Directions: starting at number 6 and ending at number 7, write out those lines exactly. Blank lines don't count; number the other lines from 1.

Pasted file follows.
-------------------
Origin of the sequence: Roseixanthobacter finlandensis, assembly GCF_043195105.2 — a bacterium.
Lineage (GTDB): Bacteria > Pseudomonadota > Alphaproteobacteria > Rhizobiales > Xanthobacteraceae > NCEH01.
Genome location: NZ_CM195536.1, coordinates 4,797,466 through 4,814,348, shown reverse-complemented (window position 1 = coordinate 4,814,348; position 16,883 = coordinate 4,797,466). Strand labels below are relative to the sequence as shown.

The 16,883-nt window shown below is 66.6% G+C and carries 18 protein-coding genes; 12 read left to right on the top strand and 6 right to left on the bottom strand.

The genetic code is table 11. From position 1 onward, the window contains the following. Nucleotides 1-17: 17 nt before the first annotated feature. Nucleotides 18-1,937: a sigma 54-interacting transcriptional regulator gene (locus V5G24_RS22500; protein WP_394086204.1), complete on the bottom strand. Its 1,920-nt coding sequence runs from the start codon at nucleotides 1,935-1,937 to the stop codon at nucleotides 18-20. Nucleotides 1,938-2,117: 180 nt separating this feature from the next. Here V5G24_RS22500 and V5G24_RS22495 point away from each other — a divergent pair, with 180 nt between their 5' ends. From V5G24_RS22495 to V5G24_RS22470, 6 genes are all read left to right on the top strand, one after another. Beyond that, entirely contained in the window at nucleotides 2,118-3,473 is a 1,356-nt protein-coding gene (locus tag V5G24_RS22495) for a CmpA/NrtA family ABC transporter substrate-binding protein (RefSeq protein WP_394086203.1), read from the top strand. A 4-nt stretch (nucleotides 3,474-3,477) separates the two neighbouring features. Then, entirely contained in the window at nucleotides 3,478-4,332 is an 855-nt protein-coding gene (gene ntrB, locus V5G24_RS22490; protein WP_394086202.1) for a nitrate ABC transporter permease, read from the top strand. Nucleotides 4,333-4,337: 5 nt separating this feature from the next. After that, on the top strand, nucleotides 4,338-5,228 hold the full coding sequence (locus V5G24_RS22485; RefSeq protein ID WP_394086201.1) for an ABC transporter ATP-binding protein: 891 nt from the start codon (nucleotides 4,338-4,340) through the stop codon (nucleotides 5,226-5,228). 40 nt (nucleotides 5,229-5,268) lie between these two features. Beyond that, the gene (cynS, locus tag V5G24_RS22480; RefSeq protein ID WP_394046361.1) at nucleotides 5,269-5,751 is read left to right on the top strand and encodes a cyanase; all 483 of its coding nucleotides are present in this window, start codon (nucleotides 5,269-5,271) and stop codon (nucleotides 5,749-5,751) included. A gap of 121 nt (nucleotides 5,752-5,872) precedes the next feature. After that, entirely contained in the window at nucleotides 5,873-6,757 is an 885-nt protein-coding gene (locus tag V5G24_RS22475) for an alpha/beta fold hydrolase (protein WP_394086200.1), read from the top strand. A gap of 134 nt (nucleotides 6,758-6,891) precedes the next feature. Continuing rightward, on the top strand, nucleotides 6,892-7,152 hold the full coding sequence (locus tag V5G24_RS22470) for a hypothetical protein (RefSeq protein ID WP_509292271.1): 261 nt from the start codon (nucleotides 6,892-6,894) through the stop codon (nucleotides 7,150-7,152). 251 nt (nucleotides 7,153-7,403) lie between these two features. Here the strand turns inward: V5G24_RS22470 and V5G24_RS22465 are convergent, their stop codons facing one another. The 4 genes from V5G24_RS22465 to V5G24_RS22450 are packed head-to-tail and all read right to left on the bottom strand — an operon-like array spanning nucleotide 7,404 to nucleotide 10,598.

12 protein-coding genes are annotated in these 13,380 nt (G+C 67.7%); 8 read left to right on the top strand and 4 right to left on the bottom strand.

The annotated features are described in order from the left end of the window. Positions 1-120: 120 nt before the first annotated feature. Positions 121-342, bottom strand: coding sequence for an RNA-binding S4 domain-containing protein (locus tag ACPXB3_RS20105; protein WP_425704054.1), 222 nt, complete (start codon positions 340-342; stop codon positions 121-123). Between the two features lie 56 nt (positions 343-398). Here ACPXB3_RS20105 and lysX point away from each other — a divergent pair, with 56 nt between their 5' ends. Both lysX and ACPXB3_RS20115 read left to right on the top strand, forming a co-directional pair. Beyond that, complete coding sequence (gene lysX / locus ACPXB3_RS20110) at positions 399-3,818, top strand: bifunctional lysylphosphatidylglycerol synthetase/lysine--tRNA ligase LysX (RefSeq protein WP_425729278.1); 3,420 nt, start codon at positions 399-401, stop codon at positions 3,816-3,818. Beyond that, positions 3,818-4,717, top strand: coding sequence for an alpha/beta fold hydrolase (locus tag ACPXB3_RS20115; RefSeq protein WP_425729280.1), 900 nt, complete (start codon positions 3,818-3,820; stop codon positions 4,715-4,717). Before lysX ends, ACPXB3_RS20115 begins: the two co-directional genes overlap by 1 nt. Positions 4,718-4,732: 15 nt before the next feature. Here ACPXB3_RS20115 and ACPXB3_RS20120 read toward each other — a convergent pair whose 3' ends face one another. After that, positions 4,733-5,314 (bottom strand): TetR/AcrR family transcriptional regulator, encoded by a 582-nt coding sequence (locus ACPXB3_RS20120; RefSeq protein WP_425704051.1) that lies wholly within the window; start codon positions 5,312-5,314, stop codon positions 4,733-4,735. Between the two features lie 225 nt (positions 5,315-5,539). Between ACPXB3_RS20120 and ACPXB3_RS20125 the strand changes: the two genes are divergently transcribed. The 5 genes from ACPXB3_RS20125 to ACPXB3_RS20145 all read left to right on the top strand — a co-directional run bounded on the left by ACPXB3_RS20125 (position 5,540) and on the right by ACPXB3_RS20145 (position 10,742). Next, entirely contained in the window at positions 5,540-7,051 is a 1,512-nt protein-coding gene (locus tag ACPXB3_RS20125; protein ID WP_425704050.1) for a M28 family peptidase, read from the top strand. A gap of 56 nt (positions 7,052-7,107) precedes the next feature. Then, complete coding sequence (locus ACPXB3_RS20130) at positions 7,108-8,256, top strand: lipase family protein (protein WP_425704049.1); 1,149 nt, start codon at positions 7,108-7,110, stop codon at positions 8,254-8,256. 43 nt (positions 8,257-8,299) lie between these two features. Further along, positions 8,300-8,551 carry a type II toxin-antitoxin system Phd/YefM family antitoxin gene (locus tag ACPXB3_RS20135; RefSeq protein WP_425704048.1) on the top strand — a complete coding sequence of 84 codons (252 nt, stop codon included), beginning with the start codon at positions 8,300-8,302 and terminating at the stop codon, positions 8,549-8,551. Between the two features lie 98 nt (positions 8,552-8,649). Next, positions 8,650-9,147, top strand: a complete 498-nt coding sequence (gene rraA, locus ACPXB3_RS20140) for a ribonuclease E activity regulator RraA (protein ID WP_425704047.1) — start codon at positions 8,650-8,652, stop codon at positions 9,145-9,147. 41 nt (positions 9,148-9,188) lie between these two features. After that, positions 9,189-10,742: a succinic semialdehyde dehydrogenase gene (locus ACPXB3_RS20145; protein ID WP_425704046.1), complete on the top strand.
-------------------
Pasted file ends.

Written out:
12 protein-coding genes are annotated in these 13,380 nt (G+C 67.7%); 8 read left to right on the top strand and 4 right to left on the bottom strand.

The annotated features are described in order from the left end of the window. Positions 1-120: 120 nt before the first annotated feature. Positions 121-342, bottom strand: coding sequence for an RNA-binding S4 domain-containing protein (locus tag ACPXB3_RS20105; protein WP_425704054.1), 222 nt, complete (start codon positions 340-342; stop codon positions 121-123). Between the two features lie 56 nt (positions 343-398). Here ACPXB3_RS20105 and lysX point away from each other — a divergent pair, with 56 nt between their 5' ends. Both lysX and ACPXB3_RS20115 read left to right on the top strand, forming a co-directional pair. Beyond that, complete coding sequence (gene lysX / locus ACPXB3_RS20110) at positions 399-3,818, top strand: bifunctional lysylphosphatidylglycerol synthetase/lysine--tRNA ligase LysX (RefSeq protein WP_425729278.1); 3,420 nt, start codon at positions 399-401, stop codon at positions 3,816-3,818. Beyond that, positions 3,818-4,717, top strand: coding sequence for an alpha/beta fold hydrolase (locus tag ACPXB3_RS20115; RefSeq protein WP_425729280.1), 900 nt, complete (start codon positions 3,818-3,820; stop codon positions 4,715-4,717). Before lysX ends, ACPXB3_RS20115 begins: the two co-directional genes overlap by 1 nt. Positions 4,718-4,732: 15 nt before the next feature. Here ACPXB3_RS20115 and ACPXB3_RS20120 read toward each other — a convergent pair whose 3' ends face one another. After that, positions 4,733-5,314 (bottom strand): TetR/AcrR family transcriptional regulator, encoded by a 582-nt coding sequence (locus ACPXB3_RS20120; RefSeq protein WP_425704051.1) that lies wholly within the window; start codon positions 5,312-5,314, stop codon positions 4,733-4,735. Between the two features lie 225 nt (positions 5,315-5,539). Between ACPXB3_RS20120 and ACPXB3_RS20125 the strand changes: the two genes are divergently transcribed. The 5 genes from ACPXB3_RS20125 to ACPXB3_RS20145 all read left to right on the top strand — a co-directional run bounded on the left by ACPXB3_RS20125 (position 5,540) and on the right by ACPXB3_RS20145 (position 10,742). Next, entirely contained in the window at positions 5,540-7,051 is a 1,512-nt protein-coding gene (locus tag ACPXB3_RS20125; protein ID WP_425704050.1) for a M28 family peptidase, read from the top strand. A gap of 56 nt (positions 7,052-7,107) precedes the next feature. Then, complete coding sequence (locus ACPXB3_RS20130) at positions 7,108-8,256, top strand: lipase family protein (protein WP_425704049.1); 1,149 nt, start codon at positions 7,108-7,110, stop codon at positions 8,254-8,256. 43 nt (positions 8,257-8,299) lie between these two features. Further along, positions 8,300-8,551 carry a type II toxin-antitoxin system Phd/YefM family antitoxin gene (locus tag ACPXB3_RS20135; RefSeq protein WP_425704048.1) on the top strand — a complete coding sequence of 84 codons (252 nt, stop codon included), beginning with the start codon at positions 8,300-8,302 and terminating at the stop codon, positions 8,549-8,551. Between the two features lie 98 nt (positions 8,552-8,649). Next, positions 8,650-9,147, top strand: a complete 498-nt coding sequence (gene rraA, locus ACPXB3_RS20140) for a ribonuclease E activity regulator RraA (protein ID WP_425704047.1) — start codon at positions 8,650-8,652, stop codon at positions 9,145-9,147. 41 nt (positions 9,148-9,188) lie between these two features. After that, positions 9,189-10,742: a succinic semialdehyde dehydrogenase gene (locus ACPXB3_RS20145; protein ID WP_425704046.1), complete on the top strand.